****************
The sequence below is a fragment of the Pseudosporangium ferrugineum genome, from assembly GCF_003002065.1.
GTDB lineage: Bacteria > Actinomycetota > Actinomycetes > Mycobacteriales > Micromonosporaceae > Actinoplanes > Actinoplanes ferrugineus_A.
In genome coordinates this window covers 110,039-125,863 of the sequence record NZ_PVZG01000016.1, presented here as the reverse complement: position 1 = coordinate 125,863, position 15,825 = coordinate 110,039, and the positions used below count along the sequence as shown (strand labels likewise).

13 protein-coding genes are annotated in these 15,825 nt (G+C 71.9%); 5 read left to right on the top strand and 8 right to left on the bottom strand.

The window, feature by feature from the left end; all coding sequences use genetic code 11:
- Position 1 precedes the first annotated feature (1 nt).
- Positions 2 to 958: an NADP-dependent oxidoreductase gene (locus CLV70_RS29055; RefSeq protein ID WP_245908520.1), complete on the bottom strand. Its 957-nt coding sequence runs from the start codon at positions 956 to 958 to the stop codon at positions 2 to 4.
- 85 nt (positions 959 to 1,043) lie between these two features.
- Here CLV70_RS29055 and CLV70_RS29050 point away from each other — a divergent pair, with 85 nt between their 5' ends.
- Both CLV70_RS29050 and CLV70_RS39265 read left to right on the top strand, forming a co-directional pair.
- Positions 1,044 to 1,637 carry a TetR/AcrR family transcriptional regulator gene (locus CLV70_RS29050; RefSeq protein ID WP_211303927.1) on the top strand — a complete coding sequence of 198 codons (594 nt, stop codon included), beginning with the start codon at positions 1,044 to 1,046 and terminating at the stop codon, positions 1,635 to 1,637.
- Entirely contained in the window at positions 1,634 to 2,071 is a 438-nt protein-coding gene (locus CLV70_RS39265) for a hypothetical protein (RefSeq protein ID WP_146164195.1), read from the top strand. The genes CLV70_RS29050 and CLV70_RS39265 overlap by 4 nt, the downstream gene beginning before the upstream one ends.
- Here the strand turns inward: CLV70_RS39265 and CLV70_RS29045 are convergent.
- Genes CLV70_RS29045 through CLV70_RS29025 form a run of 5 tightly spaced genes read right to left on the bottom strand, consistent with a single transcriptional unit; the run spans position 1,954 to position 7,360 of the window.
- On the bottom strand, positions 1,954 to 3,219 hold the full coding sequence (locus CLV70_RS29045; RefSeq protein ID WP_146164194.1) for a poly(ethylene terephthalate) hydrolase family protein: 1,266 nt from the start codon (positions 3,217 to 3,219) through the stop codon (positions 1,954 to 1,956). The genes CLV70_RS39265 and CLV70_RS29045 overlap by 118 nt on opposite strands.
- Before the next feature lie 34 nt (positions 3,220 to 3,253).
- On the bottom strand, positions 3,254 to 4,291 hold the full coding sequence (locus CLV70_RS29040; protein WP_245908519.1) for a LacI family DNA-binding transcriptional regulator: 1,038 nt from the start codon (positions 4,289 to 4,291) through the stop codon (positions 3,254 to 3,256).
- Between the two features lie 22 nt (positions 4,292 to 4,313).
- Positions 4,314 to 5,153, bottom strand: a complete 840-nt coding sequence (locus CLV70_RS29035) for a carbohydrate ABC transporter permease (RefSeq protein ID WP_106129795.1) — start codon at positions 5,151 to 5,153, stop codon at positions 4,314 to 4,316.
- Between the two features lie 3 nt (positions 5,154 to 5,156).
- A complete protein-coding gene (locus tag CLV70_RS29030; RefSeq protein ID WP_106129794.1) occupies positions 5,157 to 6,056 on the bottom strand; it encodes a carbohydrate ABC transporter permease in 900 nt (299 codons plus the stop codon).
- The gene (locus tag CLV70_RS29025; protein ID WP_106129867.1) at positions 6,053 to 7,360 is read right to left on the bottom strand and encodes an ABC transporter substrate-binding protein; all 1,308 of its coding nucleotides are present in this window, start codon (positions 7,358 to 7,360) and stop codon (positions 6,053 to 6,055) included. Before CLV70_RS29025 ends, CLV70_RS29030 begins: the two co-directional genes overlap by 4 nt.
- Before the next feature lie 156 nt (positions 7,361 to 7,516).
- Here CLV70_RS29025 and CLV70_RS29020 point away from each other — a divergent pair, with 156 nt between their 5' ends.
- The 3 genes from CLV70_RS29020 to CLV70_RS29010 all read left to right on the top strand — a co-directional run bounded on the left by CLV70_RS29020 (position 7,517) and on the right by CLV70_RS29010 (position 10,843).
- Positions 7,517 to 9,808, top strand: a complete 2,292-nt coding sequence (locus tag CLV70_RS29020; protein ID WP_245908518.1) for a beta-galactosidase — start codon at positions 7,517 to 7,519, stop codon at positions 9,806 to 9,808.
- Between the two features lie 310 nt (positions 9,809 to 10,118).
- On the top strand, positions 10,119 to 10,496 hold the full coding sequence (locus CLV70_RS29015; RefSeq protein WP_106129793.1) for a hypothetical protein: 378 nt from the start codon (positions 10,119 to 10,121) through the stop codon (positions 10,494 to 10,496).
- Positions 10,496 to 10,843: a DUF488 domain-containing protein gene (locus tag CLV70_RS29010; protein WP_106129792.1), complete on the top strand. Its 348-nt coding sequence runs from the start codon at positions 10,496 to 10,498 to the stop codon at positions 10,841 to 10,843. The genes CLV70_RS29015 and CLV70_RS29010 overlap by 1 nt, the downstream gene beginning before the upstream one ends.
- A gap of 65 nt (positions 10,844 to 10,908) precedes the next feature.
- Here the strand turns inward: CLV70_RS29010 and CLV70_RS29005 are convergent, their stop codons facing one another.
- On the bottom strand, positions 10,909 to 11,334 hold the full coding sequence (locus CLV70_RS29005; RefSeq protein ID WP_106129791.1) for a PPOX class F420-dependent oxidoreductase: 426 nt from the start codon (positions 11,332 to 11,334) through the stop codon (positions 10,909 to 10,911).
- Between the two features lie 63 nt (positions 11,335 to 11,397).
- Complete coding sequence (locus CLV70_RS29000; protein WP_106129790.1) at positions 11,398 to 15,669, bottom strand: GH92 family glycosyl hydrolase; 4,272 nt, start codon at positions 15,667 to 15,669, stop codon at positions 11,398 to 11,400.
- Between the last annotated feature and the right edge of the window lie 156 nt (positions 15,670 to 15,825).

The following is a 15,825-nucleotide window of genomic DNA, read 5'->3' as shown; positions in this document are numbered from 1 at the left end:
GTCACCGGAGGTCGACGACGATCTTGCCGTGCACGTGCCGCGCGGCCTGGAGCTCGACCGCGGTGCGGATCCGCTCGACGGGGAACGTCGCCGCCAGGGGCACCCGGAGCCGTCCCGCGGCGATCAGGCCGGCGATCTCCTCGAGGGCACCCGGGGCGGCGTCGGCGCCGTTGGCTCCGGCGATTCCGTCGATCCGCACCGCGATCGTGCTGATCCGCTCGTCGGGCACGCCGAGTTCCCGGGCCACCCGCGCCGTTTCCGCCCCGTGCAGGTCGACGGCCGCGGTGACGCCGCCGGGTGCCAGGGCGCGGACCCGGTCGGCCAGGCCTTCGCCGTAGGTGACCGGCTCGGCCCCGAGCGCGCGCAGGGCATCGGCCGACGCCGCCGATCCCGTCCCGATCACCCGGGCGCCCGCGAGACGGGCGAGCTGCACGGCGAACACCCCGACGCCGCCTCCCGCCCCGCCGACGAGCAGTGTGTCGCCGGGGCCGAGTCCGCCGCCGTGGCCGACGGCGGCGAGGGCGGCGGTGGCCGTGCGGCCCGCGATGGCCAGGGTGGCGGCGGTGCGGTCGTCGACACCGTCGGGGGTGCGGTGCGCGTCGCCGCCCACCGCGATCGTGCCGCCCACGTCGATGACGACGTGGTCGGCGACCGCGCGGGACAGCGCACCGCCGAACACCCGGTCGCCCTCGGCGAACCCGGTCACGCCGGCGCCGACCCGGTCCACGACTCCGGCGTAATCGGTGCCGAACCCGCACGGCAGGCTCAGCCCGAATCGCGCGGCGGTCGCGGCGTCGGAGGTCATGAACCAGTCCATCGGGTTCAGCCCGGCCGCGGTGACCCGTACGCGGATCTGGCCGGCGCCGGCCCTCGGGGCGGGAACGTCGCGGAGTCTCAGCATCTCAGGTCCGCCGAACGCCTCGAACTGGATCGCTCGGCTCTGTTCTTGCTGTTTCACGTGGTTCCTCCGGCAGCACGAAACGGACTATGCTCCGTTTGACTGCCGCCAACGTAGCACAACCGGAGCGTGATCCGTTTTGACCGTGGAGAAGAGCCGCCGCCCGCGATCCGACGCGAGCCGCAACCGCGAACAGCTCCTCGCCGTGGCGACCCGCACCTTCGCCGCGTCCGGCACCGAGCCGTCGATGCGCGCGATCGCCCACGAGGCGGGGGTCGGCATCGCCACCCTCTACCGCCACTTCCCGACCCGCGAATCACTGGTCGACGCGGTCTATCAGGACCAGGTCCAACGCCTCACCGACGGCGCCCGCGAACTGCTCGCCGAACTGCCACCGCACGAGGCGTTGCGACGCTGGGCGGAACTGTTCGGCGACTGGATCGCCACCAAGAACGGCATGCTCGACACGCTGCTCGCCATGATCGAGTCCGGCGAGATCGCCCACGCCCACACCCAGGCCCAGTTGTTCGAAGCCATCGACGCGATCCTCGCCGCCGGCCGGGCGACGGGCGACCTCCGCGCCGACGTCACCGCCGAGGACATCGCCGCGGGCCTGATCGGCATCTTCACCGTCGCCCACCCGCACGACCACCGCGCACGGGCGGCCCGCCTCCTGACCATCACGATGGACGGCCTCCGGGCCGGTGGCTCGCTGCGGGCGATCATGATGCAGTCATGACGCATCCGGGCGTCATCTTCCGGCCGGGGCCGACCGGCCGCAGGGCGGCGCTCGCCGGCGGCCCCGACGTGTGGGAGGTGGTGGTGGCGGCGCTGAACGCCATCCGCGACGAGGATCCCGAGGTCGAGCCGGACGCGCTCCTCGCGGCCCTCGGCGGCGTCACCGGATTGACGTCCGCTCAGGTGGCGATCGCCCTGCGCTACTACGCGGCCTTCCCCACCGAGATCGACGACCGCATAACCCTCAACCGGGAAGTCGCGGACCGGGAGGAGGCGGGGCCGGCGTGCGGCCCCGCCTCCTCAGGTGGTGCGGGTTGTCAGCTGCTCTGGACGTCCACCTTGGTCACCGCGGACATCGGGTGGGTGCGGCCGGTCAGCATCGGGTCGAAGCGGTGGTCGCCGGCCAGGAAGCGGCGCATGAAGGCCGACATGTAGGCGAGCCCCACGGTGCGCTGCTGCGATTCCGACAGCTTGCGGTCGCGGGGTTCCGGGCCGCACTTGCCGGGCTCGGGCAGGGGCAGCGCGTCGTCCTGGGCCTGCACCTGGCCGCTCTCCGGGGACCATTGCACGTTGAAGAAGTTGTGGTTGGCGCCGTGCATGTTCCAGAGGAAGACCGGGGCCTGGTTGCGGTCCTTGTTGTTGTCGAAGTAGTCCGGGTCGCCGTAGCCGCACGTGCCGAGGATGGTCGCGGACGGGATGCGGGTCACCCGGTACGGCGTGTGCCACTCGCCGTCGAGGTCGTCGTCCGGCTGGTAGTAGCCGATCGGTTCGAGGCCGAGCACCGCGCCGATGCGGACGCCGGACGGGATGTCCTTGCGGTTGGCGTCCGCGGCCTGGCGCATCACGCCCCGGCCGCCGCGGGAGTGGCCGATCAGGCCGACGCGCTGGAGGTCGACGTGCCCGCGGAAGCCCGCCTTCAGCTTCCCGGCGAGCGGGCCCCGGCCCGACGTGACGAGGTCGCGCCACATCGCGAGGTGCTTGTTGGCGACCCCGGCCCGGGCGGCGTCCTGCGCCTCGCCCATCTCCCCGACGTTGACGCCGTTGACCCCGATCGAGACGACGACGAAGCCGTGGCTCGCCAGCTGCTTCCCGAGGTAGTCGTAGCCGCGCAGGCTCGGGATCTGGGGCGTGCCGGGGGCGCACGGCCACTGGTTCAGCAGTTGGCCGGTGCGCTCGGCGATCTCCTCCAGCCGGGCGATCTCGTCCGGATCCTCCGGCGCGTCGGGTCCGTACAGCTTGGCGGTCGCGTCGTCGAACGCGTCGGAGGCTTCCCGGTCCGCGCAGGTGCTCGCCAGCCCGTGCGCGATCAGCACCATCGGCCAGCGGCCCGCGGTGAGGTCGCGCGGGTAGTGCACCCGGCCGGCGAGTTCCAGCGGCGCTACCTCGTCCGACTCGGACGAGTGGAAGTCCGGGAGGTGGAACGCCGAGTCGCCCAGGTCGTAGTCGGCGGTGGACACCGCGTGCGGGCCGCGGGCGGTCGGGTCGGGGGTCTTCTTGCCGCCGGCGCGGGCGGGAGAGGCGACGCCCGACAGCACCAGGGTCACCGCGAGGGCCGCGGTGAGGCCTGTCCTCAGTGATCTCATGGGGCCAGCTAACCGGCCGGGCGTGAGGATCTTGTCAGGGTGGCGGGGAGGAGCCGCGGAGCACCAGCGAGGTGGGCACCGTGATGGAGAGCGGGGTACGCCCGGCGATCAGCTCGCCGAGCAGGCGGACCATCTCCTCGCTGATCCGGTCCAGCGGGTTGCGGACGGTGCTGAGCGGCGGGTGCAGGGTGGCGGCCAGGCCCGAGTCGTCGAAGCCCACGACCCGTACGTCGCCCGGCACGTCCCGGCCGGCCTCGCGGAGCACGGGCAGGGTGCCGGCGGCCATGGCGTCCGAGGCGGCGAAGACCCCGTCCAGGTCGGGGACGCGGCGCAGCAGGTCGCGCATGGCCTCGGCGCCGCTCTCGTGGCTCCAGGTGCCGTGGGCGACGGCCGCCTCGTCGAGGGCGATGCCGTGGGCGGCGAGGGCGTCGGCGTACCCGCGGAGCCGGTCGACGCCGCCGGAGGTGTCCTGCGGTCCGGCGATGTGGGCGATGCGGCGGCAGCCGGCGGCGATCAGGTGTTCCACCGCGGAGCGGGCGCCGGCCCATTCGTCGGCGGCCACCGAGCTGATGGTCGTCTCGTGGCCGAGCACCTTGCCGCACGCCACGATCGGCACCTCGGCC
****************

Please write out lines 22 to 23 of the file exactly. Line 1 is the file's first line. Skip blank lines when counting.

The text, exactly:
- The gene (locus tag CLV70_RS29025; protein ID WP_106129867.1) at positions 6,053 to 7,360 is read right to left on the bottom strand and encodes an ABC transporter substrate-binding protein; all 1,308 of its coding nucleotides are present in this window, start codon (positions 7,358 to 7,360) and stop codon (positions 6,053 to 6,055) included. Before CLV70_RS29025 ends, CLV70_RS29030 begins: the two co-directional genes overlap by 4 nt.
- Before the next feature lie 156 nt (positions 7,361 to 7,516).